The “Battle of the Bastards” itself may have felt a bit hollow, but the meeting of Yara and Daenerys made for an unexpected delight; another instance of the series moving pieces together because it has to, but an effective one (and the new couple we’re shipping forever) nonetheless. Daenerys retaking Meereen also offers much more catharsis than any of her prior centerpiece moments this season, and it was nice both to see Tyrion humbled a bit by his questionable decisions, yet willing to question what despotic madness his queen might share with the late King Aerys. Don’t think we didn’t notice that umpteenth mention of Wildfire beneath Kings’ Landing, either, though I especially enjoyed Yara and Daenerys actually wondering about the future of this realm, and avoiding the mistakes of their fathers.

Game of Thrones Review Battle of the Bastards
Which, evidently, included leaving their daughters DVDs of 'The 100.'

So … yeah. Obviously, every ninth episode (or eighth, as in Season 4) understandably commands tremendous hype, but I find myself looking forward the series’ endpoint, especially stories the writers actually flex the creativity to tell, rather than move endpieces where they need to be. Smaller “Battle of the Bastards” moments like exchanges between Davos and Tormund worked very well; exactly the kind of interpersonal bristle Game of Thrones excels at, especially in an hour where so many characters ended up rewarded for foolhardy decisions. Storytelling is a language, after all, and Game of Thrones seems to be telling us what it needs to happen, rather than any twists or turns that make sense in context.


  • So … we’re just left to assume Viserion and Rhaegal would break free and acquiesce to Drogon as soon as he returned? Is there some psychic link exposition we’re missing?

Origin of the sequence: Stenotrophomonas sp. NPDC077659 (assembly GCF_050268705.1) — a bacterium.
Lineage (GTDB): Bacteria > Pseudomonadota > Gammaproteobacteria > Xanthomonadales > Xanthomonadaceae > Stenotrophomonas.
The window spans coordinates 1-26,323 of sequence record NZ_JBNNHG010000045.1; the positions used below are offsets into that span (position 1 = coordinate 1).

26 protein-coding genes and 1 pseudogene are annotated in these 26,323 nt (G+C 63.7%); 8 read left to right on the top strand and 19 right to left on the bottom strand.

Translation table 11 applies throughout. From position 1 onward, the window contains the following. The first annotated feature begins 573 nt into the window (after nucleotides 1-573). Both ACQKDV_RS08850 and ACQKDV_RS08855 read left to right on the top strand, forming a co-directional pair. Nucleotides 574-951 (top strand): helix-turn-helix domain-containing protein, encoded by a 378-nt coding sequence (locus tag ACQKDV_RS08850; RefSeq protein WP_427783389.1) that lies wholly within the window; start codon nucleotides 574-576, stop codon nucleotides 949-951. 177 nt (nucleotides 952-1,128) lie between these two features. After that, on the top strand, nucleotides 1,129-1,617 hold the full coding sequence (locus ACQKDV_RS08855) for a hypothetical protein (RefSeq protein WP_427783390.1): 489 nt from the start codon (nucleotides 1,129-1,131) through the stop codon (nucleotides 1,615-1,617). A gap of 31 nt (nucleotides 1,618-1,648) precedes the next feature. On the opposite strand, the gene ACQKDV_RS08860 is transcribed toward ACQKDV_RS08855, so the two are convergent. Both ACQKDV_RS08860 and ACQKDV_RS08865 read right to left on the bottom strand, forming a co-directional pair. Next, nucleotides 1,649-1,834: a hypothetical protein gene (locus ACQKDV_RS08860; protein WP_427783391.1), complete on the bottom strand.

• How dare they show us Lyanna Mormont once without either a sick burn, or some assurance of her well-being after the battle.
  • However gruesome, it might have made more sense for Ramsay to toss out Osha’s head as proof, if only Sansa or Jon had ever seen her before.
  • We at least addressed Melisandre’s absence from the council meetings, but only insofar as paying of her earlier Jon Snow visions, and setting up Davos’ accusations next week. Incidentally, how did that tiny wooden horse survive the pyre, and stay above ground so many months?
  • So long as we’re heart-eyed for Daenerys and Yara forever, good that the two actually achieved some measure of progress, like curbing the Ironborn’s pillage and raping policy.
  • Another instance of characters being rewarded for otherwise stupid behavior, that Jon doesn’t die for charging forward, get hit by the arrows that fell his horse (or any others), and winds up saved by his own men charging around him at the last second.
  • Did Ramsay know they’d have a giant? We’re missing some reactions there.
  • Again, zero payoff for Jon goading Ramsay into a one-on-one fight, seeing as Ramsay just fires arrows in the end, and Jon was exhausted enough to make the fight reasonably fair.
  • Was Jon okay with the hounds plan? Was there no strategic value to be had in keeping Ramsay alive, or was the show unwilling to explore any further purpose for the character?

Game of Thrones Season 6 will conclude June 26 with Season Finale “The Winds of WInter,” airing at 9:00 P.M. on HBO.